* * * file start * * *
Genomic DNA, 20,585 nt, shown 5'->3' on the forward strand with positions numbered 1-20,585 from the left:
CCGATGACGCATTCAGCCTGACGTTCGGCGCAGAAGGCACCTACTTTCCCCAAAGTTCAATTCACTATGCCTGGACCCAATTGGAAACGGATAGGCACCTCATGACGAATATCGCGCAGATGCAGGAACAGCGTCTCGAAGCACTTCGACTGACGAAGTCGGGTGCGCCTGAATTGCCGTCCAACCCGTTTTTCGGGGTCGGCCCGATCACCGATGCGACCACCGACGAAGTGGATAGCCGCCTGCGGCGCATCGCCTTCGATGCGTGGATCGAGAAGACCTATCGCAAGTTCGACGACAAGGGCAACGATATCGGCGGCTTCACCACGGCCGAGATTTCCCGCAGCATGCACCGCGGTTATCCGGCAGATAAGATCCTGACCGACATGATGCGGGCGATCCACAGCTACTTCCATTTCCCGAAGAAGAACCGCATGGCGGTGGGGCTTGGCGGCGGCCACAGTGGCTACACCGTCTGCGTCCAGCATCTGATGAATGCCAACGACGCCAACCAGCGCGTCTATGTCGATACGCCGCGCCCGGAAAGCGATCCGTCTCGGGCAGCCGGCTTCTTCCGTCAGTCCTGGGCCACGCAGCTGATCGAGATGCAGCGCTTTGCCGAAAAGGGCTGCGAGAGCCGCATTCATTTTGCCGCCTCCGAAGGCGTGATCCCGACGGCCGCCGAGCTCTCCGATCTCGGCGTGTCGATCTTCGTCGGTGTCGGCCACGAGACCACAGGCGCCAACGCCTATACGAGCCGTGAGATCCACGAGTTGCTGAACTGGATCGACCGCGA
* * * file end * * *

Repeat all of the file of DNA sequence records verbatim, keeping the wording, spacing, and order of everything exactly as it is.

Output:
Genomic DNA, 20,585 nt, shown 5'->3' on the forward strand with positions numbered 1-20,585 from the left:
CCGATGACGCATTCAGCCTGACGTTCGGCGCAGAAGGCACCTACTTTCCCCAAAGTTCAATTCACTATGCCTGGACCCAATTGGAAACGGATAGGCACCTCATGACGAATATCGCGCAGATGCAGGAACAGCGTCTCGAAGCACTTCGACTGACGAAGTCGGGTGCGCCTGAATTGCCGTCCAACCCGTTTTTCGGGGTCGGCCCGATCACCGATGCGACCACCGACGAAGTGGATAGCCGCCTGCGGCGCATCGCCTTCGATGCGTGGATCGAGAAGACCTATCGCAAGTTCGACGACAAGGGCAACGATATCGGCGGCTTCACCACGGCCGAGATTTCCCGCAGCATGCACCGCGGTTATCCGGCAGATAAGATCCTGACCGACATGATGCGGGCGATCCACAGCTACTTCCATTTCCCGAAGAAGAACCGCATGGCGGTGGGGCTTGGCGGCGGCCACAGTGGCTACACCGTCTGCGTCCAGCATCTGATGAATGCCAACGACGCCAACCAGCGCGTCTATGTCGATACGCCGCGCCCGGAAAGCGATCCGTCTCGGGCAGCCGGCTTCTTCCGTCAGTCCTGGGCCACGCAGCTGATCGAGATGCAGCGCTTTGCCGAAAAGGGCTGCGAGAGCCGCATTCATTTTGCCGCCTCCGAAGGCGTGATCCCGACGGCCGCCGAGCTCTCCGATCTCGGCGTGTCGATCTTCGTCGGTGTCGGCCACGAGACCACAGGCGCCAACGCCTATACGAGCCGTGAGATCCACGAGTTGCTGAACTGGATCGACCGCGA